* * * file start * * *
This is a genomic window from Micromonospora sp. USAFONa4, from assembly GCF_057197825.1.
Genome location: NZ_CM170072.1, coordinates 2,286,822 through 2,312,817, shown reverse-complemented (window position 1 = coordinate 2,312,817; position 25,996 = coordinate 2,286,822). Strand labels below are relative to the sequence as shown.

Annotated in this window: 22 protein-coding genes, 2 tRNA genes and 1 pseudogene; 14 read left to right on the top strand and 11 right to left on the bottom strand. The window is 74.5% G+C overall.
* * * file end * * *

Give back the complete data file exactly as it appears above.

This is a genomic window from Micromonospora sp. USAFONa4, from assembly GCF_057197825.1.
Genome location: NZ_CM170072.1, coordinates 2,286,822 through 2,312,817, shown reverse-complemented (window position 1 = coordinate 2,312,817; position 25,996 = coordinate 2,286,822). Strand labels below are relative to the sequence as shown.

Annotated in this window: 22 protein-coding genes, 2 tRNA genes and 1 pseudogene; 14 read left to right on the top strand and 11 right to left on the bottom strand. The window is 74.5% G+C overall.